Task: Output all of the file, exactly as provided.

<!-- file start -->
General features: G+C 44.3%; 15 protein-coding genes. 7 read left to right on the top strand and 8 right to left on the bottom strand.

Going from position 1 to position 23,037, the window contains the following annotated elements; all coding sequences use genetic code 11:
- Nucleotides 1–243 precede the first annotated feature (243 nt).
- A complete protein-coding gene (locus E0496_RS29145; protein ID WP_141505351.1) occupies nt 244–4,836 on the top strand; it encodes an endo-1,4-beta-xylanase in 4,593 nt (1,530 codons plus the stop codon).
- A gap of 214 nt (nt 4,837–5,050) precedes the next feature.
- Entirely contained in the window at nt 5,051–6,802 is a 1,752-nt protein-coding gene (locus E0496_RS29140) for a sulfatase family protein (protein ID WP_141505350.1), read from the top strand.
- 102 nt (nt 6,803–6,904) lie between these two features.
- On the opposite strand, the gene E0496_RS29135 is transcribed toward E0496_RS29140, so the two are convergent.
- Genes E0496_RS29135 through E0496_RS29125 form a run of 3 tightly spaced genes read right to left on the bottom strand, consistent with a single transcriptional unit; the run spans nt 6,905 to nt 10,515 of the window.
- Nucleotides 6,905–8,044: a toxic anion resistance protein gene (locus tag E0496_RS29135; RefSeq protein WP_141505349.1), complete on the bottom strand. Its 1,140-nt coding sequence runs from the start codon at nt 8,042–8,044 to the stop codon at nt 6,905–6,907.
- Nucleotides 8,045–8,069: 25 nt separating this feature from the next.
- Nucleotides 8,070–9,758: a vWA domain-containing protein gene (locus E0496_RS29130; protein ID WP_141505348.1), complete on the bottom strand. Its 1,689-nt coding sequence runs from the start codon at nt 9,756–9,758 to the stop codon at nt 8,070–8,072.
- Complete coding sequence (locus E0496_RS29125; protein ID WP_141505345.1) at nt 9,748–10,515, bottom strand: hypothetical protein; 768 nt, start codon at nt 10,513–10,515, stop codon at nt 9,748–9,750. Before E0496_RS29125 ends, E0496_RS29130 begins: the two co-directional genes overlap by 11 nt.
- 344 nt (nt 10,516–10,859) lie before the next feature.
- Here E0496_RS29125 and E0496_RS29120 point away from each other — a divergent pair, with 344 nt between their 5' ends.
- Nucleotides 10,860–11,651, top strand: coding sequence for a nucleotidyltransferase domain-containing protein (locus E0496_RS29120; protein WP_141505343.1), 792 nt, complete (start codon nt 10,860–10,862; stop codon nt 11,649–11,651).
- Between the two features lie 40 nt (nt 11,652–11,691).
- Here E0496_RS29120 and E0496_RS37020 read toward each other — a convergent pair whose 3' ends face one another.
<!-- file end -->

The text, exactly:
General features: G+C 44.3%; 15 protein-coding genes. 7 read left to right on the top strand and 8 right to left on the bottom strand.

Going from position 1 to position 23,037, the window contains the following annotated elements; all coding sequences use genetic code 11:
- Nucleotides 1–243 precede the first annotated feature (243 nt).
- A complete protein-coding gene (locus E0496_RS29145; protein ID WP_141505351.1) occupies nt 244–4,836 on the top strand; it encodes an endo-1,4-beta-xylanase in 4,593 nt (1,530 codons plus the stop codon).
- A gap of 214 nt (nt 4,837–5,050) precedes the next feature.
- Entirely contained in the window at nt 5,051–6,802 is a 1,752-nt protein-coding gene (locus E0496_RS29140) for a sulfatase family protein (protein ID WP_141505350.1), read from the top strand.
- 102 nt (nt 6,803–6,904) lie between these two features.
- On the opposite strand, the gene E0496_RS29135 is transcribed toward E0496_RS29140, so the two are convergent.
- Genes E0496_RS29135 through E0496_RS29125 form a run of 3 tightly spaced genes read right to left on the bottom strand, consistent with a single transcriptional unit; the run spans nt 6,905 to nt 10,515 of the window.
- Nucleotides 6,905–8,044: a toxic anion resistance protein gene (locus tag E0496_RS29135; RefSeq protein WP_141505349.1), complete on the bottom strand. Its 1,140-nt coding sequence runs from the start codon at nt 8,042–8,044 to the stop codon at nt 6,905–6,907.
- Nucleotides 8,045–8,069: 25 nt separating this feature from the next.
- Nucleotides 8,070–9,758: a vWA domain-containing protein gene (locus E0496_RS29130; protein ID WP_141505348.1), complete on the bottom strand. Its 1,689-nt coding sequence runs from the start codon at nt 9,756–9,758 to the stop codon at nt 8,070–8,072.
- Complete coding sequence (locus E0496_RS29125; protein ID WP_141505345.1) at nt 9,748–10,515, bottom strand: hypothetical protein; 768 nt, start codon at nt 10,513–10,515, stop codon at nt 9,748–9,750. Before E0496_RS29125 ends, E0496_RS29130 begins: the two co-directional genes overlap by 11 nt.
- 344 nt (nt 10,516–10,859) lie before the next feature.
- Here E0496_RS29125 and E0496_RS29120 point away from each other — a divergent pair, with 344 nt between their 5' ends.
- Nucleotides 10,860–11,651, top strand: coding sequence for a nucleotidyltransferase domain-containing protein (locus E0496_RS29120; protein WP_141505343.1), 792 nt, complete (start codon nt 10,860–10,862; stop codon nt 11,649–11,651).
- Between the two features lie 40 nt (nt 11,652–11,691).
- Here E0496_RS29120 and E0496_RS37020 read toward each other — a convergent pair whose 3' ends face one another.